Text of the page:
Vacant and tangled in the weeds of the foreclosure system, Justin French’s mansion is once again headed to auction.
The Georgian-style mansion at 330 Oak Lane just off Patterson Avenue has been scheduled for a foreclosure auction Aug. 16 on the front steps of the Richmond Circuit Court.
The 10,000-square-foot house that French bought in 2005 saw several scheduled auctions come and go in late 2010 and early 2011 due in part to a foreclosure moratorium that several of the country’s largest lenders put in effect last year.
Bank of America holds the $1.45 million loan on the property. Recontrust, an offshoot of Bank of America that handles only foreclosures, is also the loan servicer.
Built in 1919 and listed in the National Register of Historic Places, the home sits on about two acres and has eight bedrooms and 7.5 bathrooms. The home mostly recently was valued at $1.96 million after peaking in value at the height of the real estate bubble at more than $2.5 million, according to the city’s most recent assessment.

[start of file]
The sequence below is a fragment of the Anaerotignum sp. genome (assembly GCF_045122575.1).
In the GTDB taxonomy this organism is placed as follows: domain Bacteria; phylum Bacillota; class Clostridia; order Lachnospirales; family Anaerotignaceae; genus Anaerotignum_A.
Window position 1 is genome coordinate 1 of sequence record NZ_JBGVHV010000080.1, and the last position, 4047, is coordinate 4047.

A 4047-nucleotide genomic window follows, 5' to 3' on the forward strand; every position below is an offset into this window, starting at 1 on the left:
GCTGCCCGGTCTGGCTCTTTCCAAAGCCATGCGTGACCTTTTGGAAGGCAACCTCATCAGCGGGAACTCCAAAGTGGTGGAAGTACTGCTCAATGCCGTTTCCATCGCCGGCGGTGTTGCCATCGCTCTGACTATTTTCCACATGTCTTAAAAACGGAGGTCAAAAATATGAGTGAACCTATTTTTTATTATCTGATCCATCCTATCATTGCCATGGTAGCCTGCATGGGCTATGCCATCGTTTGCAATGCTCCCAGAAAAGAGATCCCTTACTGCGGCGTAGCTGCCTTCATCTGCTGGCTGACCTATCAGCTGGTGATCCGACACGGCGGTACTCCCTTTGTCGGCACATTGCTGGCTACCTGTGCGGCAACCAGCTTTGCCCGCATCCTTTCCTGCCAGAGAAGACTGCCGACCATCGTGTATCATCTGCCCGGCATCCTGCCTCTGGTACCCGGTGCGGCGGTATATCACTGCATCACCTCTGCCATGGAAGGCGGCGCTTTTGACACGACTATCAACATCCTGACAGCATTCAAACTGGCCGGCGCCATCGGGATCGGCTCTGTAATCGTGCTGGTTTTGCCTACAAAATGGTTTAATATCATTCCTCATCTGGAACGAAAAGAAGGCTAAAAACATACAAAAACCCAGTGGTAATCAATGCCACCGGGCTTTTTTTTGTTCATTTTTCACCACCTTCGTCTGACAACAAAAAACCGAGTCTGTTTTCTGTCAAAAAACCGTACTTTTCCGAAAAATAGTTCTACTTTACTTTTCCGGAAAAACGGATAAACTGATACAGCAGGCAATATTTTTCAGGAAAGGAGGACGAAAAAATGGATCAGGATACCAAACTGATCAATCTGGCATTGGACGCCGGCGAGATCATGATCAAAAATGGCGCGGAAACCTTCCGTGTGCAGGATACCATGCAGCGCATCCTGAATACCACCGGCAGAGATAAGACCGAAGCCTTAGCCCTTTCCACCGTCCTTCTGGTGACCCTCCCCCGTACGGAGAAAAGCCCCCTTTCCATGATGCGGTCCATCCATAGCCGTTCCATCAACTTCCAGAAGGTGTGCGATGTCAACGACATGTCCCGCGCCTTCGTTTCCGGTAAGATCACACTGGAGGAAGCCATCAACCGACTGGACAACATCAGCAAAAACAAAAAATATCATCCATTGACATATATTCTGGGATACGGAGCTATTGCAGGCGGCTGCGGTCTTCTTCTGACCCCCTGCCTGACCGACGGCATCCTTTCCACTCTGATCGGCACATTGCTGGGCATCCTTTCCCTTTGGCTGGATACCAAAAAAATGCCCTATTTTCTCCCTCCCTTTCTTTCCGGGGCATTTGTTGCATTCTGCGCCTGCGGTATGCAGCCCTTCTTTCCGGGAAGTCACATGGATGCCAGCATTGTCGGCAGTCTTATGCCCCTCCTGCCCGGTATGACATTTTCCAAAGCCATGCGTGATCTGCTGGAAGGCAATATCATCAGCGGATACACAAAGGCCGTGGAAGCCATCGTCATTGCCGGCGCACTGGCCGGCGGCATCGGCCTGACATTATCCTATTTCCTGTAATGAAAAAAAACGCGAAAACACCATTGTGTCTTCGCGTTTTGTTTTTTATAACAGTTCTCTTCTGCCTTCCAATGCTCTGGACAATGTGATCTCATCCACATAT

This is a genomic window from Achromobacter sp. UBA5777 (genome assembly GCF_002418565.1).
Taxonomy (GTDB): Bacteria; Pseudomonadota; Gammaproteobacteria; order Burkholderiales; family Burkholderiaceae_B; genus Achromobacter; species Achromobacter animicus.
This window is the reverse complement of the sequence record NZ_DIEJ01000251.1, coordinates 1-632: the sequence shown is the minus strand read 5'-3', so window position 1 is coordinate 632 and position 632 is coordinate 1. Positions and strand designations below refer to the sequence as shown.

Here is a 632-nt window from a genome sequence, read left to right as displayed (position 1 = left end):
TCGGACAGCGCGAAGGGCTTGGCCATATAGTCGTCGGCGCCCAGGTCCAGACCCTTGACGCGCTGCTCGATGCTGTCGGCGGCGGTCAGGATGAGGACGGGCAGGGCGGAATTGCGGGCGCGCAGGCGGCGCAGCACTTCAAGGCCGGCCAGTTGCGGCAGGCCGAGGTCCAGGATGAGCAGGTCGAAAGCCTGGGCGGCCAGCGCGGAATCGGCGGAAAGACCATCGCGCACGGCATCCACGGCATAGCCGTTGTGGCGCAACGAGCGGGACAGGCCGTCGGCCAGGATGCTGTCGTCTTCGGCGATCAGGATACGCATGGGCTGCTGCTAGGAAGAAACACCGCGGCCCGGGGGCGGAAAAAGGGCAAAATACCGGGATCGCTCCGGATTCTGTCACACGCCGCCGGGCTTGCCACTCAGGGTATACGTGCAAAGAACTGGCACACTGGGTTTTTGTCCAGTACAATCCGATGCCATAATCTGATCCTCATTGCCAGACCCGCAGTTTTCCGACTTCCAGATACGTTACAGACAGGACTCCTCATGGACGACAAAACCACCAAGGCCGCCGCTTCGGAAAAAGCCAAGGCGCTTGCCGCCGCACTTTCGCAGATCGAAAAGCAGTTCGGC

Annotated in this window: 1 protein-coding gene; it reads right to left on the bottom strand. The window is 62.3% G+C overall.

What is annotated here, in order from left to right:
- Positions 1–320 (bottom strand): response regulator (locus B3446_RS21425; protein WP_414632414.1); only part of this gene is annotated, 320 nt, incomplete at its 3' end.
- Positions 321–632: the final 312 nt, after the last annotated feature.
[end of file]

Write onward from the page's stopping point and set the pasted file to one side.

Records from the state Department of Historic Resources, one of the government agencies that French swindled as part of his massive tax credit scheme, show the home was built for Abram McClellan, a Richmond businessman. It was designed by Duncan Lee, a well known Richmond architect of the time. The home was named Pinehurst.
It was renamed Westbourne in 1938 by its second owner, Douglas Southall Freeman, a Pulitzer Prize-winning author and onetime editor of the former Richmond News Leader.
French was issued $433,000 in tax credits on the property, according to DHR records.